Monday, November 14, 2011

TUT Needs To Regain Trust From Its Students

Kgothatso Madisa

Prof. Lourens van Staden
Just under two weeks ago newspapers reported on former Tshwane University of Technology Deputy Vice Chancellor, Professor Lourens van Staden, being appointed by Higher Education Minister Dr Blade Nzimande as Administrator of the financially ailing Walter Sisulu University. He subsequently had to resign from TUT as a result.

Earlier this year van Staden showed that he wanted to stay at TUT as he was one of the top contenders of the Vice Chancellor post and seemed to have been most qualified for it before it was given to Prof. Johnny Molefe who had been found to have obtained an invalid doctorate from St George University International, in the Bahamas, in the Caribbean. The university doesn’t exist anymore and Molefe and others at TUT had received these degrees online without meeting a single individual from the now non-existent university and it appears he had been informed of this by the South African Qualifications Authority (SAQA) which refused to recognise his qualification in 2007.

Despite the knowledge that he didn’t have a doctorate Molefe went ahead and accepted the post of Vice Chancellor of the university and TUT appointed him after warnings from Nzimande who, after not receiving a proper explanation on the reasons for the appointment, decided to appoint Prof. Themba Mosia as the university’s administrator who after a thorough investigation eventually fired Molefe two weeks ago.

As Molefe was losing his job at TUT, a man supported by some for the top post earlier this year, van Staden, accepted the post to help Walter Sisulu University in the Eastern Cape out of its troubles. This shows the trust that the Higher Education Ministry has in the man who could have been good for the university. The rhetoric one would sometimes hear from some staff members in Pretoria before he lost the contest to Molefe is that a black head was needed. The university’s Student Representative Council (SRC) also supported this view and Molefe was their favourite candidate at the time too. All those who supported Molefe would talk of how the invalid doctorate was a minor issue – which is strange as the Tshwane Univesity of Technology is in the business of issuing qualifications and placed as one of the top 25 universities in Africa in the latest 4 International University and College Rankings. Another study by Webometrics places TUT as the number one University of Technology in South Africa. One would think the high ranking would make the university realise the importance of hiring academically qualified management.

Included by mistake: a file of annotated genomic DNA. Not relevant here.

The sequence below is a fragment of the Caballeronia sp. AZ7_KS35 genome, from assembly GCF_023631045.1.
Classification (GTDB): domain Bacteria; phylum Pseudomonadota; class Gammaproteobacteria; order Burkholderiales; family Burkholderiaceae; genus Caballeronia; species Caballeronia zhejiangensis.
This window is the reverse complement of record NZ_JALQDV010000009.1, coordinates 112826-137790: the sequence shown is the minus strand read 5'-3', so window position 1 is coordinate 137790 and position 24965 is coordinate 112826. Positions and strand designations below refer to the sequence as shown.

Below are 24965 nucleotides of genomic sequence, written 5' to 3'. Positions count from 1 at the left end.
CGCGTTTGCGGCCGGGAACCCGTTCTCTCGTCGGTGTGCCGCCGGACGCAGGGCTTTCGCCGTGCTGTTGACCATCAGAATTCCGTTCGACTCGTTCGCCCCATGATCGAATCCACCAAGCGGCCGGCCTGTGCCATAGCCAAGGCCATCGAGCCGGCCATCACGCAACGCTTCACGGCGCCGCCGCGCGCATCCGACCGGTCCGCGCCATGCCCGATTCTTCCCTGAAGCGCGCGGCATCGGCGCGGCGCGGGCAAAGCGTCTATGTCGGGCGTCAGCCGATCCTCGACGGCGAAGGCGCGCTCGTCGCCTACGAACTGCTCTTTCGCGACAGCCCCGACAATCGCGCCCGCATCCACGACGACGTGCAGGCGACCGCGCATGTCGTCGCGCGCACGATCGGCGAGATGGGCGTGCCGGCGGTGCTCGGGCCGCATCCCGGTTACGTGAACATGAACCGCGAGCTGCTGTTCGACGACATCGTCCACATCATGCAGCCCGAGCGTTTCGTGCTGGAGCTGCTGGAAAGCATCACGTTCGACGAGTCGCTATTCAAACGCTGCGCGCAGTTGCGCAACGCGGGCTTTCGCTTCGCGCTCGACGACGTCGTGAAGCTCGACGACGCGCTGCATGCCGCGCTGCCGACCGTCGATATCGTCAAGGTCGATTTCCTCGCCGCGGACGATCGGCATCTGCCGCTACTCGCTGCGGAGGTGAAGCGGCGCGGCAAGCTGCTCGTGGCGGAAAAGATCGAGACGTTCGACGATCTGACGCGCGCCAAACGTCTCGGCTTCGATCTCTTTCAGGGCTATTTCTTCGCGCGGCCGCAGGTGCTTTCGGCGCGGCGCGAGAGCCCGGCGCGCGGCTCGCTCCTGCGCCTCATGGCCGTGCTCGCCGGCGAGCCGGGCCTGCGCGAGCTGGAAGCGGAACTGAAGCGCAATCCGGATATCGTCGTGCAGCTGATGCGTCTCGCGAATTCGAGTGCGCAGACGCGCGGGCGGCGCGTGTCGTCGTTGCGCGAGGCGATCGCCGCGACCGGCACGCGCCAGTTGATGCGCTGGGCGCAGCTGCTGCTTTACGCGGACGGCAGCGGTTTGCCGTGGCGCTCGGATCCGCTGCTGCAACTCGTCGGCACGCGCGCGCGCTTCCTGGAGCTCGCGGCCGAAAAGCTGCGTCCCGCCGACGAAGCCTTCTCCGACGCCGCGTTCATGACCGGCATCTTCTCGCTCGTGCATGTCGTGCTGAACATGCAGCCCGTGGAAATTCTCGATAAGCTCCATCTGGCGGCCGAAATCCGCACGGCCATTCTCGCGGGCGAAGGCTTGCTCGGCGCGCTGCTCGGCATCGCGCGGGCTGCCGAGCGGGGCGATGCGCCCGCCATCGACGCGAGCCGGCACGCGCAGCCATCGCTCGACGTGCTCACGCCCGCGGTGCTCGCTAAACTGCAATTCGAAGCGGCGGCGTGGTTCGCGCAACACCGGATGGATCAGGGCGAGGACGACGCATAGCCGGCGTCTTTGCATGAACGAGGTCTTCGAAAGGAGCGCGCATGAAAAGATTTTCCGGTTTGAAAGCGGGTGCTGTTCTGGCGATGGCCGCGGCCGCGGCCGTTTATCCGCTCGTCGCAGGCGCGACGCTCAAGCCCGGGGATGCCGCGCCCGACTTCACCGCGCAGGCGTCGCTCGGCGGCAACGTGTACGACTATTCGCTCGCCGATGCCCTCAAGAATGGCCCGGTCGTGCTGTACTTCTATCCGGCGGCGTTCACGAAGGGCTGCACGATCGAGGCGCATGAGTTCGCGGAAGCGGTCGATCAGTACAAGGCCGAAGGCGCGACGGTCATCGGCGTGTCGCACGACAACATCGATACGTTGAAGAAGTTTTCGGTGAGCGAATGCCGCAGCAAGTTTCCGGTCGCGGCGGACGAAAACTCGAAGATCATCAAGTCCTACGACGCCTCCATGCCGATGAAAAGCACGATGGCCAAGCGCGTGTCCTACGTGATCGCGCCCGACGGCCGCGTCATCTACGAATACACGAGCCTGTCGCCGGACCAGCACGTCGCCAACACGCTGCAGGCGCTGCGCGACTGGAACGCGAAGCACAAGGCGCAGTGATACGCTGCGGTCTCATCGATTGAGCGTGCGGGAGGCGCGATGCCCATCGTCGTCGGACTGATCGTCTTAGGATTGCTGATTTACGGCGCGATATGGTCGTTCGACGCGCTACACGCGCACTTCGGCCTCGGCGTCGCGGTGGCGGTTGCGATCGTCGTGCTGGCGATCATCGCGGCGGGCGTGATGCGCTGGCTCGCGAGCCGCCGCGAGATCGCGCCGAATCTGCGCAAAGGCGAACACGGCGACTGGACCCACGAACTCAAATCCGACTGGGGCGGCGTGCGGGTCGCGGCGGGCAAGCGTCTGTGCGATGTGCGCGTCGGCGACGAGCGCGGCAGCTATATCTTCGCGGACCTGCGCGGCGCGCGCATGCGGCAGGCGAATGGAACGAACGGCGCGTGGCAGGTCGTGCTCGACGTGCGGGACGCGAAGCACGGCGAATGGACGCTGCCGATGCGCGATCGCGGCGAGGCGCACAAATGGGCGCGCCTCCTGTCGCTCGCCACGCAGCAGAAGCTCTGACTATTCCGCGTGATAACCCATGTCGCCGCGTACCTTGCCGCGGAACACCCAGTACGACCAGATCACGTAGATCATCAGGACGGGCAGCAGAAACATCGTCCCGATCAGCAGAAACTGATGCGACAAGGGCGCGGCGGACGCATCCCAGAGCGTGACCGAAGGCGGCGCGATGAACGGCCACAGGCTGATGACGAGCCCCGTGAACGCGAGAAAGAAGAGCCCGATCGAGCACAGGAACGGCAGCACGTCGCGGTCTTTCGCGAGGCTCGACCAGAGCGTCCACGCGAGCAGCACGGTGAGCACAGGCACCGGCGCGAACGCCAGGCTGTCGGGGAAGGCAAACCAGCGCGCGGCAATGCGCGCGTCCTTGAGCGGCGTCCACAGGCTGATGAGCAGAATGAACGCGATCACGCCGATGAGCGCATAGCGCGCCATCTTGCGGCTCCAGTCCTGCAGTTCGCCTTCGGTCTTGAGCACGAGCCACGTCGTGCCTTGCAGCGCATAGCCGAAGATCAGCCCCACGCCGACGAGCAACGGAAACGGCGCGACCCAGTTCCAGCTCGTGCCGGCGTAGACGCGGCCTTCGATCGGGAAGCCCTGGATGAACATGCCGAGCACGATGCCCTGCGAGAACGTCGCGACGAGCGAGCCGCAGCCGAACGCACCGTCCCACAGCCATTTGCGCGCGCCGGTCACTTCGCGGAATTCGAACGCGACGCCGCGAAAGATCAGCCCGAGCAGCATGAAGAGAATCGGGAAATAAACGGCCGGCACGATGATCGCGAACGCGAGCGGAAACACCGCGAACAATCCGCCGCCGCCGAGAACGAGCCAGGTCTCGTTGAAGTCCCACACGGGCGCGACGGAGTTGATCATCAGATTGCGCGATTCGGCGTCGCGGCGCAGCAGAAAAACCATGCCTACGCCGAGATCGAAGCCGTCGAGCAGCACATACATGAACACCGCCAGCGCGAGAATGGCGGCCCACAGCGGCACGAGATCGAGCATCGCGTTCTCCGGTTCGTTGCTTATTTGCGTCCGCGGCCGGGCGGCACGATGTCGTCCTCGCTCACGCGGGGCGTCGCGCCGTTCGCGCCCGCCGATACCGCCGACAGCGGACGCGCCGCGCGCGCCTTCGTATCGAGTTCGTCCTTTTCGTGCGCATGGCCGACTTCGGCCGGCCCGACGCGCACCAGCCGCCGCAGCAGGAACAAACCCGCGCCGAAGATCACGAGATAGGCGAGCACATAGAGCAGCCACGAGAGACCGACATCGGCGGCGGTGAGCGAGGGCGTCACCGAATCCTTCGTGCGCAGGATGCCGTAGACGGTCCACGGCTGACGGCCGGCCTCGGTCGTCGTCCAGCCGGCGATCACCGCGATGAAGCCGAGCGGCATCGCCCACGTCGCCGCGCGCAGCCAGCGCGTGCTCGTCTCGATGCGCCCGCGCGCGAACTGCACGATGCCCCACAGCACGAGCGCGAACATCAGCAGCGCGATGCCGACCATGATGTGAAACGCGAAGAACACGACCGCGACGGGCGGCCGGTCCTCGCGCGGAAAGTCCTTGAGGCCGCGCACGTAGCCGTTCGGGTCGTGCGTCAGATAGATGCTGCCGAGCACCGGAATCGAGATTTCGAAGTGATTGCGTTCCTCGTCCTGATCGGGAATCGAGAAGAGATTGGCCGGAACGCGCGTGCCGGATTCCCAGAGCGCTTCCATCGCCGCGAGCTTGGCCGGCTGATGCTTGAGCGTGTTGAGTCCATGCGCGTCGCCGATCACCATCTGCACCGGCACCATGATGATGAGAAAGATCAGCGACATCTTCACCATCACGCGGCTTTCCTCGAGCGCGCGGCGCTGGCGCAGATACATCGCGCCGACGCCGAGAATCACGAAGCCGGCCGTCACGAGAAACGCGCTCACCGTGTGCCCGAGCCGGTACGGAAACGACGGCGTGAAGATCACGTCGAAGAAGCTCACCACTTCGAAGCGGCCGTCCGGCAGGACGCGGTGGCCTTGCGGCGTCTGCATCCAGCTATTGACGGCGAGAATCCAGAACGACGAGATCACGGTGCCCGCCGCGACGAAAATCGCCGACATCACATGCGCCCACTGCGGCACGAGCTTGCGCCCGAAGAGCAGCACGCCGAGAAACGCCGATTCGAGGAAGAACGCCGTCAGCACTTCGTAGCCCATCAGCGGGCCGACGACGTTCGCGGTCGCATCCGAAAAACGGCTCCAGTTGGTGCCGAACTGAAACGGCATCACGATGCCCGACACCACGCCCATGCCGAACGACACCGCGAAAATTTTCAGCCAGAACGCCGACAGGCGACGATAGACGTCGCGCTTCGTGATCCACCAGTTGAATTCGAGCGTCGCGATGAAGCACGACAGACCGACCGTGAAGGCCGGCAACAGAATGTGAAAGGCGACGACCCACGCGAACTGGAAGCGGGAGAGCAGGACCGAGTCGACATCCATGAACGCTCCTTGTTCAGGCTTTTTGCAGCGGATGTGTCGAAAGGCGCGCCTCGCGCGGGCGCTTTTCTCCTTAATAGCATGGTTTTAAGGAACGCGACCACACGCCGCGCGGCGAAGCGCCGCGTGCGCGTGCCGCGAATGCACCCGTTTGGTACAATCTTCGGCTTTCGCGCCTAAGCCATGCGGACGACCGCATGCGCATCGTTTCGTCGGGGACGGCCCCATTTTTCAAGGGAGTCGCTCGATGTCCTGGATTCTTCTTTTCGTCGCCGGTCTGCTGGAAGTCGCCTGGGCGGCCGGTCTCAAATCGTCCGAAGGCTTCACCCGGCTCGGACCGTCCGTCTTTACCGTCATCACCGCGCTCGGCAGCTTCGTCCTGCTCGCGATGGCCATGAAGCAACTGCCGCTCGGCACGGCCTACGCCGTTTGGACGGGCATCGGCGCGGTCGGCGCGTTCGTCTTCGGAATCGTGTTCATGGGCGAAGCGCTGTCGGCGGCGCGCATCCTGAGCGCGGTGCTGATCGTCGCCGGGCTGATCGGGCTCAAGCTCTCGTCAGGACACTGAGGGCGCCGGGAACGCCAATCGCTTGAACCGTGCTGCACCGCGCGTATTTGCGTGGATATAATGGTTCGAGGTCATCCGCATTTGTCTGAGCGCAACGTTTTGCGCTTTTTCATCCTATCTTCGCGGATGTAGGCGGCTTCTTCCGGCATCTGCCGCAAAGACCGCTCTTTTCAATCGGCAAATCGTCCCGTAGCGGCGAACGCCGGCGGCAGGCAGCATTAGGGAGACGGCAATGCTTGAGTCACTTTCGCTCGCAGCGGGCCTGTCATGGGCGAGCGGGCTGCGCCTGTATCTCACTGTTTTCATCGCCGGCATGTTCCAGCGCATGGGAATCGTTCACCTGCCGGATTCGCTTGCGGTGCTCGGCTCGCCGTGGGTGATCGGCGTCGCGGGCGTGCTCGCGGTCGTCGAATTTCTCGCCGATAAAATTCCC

The issue of race seems to have been the only reason van Staden was overlooked as he, like Molefe, had been with the TUT for close to 20 years as he started at the former Technikon Northern Gauteng before the merger to form the Tshwane University of Technology. Some at TUTstaff liked him and he seemed to have done a great job as the Deputy Vice Chancellor for Teaching, Learning and Technology. 

When one walks in the corridors it is likely that there would be murmurs from some about how unfair it was for Molefe to lose the VC post as the university was still shopping for a SAQA recognised institution that would validate the qualification. Earlier this year there were even reports of a certain university in China that would possibly take the research done for PhD level, scrutinise it and then issue a doctorate. I’ve never heard of someone receiving a job without the qualification with the hope that the employer would assist in getting the papers required for the position.

Higher Education Minister, Dr Blade Nzimande, placed TUT under admin.
As a student I have lost trust in the university despite its high ranking. I came here because of the good name TUT has. The United Nations Educational, Scientific and Cultural Organisation (UNESCO) says TUT has one of the potential centres of journalism learning excellence in South Africa – the others being Rhodes, Stellenbosch and Walter Sisulu. Despite it being the only one in Gauteng I believe that the university needs to do massive damage control if it wants to restore the trust of students such as myself and restore the trust of those considering to study here.

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